Judge issues order for restitution

Local News

A judge is limiting the amount of restitution that will be paid to the parents whose son was beaten by four Blue Earth Area football teammates in October 2017.

According to court papers filed in Faribault County District Court, Dale and Tonya Hurley are seeking more than $12,500 in monetary damages.

But, Judge Michael Trushenski says the Hurleys will not be compensated for moving expenses to Nebraska totaling nearly $7,400.

“The court is not allowing some of the losses, it’s only those for loss wages and travel to and from court hearings,” says LaMar Piper, assistant Faribault County Attorney.

On May 17, a restitution hearing was held for 19-year-old Dalton Lee Nagel of Blue Earth.

Nagel, who is on probation for pleading guilty to aiding and abetting third-degree assault and fifth-degree criminal sexual misconduct, has been ordered to pay $2,000 within 30 days following the hearing.

Dale Hurley says his family was forced to leave Blue Earth because they were being intimidated.

“We had to move so it was safe for our son and he could get an education,” he says. “The only thing they (school officials) provided was schooling in another district. Why should he have to go somewhere to go to school, they should be the ones. My son did nothing wrong.”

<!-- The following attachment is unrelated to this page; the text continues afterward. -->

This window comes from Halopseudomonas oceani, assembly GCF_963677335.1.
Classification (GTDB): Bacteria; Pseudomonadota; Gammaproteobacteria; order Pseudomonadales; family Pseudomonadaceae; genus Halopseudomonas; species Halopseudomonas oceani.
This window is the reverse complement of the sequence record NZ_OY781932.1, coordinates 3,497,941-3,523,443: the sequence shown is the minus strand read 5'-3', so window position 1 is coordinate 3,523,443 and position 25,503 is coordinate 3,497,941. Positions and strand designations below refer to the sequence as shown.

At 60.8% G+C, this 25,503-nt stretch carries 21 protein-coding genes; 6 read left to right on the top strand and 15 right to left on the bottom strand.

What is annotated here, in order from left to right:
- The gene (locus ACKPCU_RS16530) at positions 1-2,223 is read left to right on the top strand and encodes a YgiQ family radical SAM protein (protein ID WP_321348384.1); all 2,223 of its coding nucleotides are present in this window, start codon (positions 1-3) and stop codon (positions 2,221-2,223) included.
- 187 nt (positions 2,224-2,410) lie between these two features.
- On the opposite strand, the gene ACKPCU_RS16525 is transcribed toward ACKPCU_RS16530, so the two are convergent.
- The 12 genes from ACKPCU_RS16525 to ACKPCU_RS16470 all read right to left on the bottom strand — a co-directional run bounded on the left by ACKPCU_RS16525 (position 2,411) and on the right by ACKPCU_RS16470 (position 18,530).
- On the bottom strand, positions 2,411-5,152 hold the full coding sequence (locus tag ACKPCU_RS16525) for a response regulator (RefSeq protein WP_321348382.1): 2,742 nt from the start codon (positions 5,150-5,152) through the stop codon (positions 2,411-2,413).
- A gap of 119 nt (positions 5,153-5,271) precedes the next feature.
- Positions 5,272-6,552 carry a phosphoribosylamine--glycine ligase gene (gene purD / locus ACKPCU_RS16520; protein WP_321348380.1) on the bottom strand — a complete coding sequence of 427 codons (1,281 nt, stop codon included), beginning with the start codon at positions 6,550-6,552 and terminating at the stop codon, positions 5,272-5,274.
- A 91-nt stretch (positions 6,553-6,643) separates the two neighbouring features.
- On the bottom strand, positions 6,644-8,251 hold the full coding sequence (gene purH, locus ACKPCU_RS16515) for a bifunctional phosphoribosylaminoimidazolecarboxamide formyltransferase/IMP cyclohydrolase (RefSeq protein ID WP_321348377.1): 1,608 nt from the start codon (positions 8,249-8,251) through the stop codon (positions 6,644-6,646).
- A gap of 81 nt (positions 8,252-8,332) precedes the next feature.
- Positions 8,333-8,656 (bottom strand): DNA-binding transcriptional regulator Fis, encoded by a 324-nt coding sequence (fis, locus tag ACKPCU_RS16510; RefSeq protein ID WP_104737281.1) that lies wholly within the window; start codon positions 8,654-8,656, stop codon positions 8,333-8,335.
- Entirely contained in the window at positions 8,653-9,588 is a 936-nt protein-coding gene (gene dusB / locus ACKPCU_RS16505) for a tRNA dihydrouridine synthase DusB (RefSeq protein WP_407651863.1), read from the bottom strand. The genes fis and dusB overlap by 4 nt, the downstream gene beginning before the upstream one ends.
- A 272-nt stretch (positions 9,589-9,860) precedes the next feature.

Court documents show as many as 14 people were subpoenaed for the hearing, however, none on the potential witness list testified.

Among those who were served papers included:

  • Blue Earth Area interim Superintendent Jerry Jensen;
  • former superintendent Evan Gough;
  • former high school principal Richard Schneider;
  • head football coach Randy Kuechenmeister;
  • activities director Rob Norman;
  • Winnebago police officer Jacob Pettit;
  • UHD human resource manager Shanna Gudahl;
  • and, John and Elizabeth Schavey.

According to court papers, school district officials at one point sought legal advice from the Twin Cities law firm of Knutson, Flynn & Deans regarding the subpoenas.

In one instance, attorneys for the law firm contend that Piper violated the Minnesota Rules of Professional Conduct by contacting Jensen and Kuechenmeister without their permission.

Piper says it’s probable that restitution hearings will be held for three other teens who also pleaded guilty to various assault charges.

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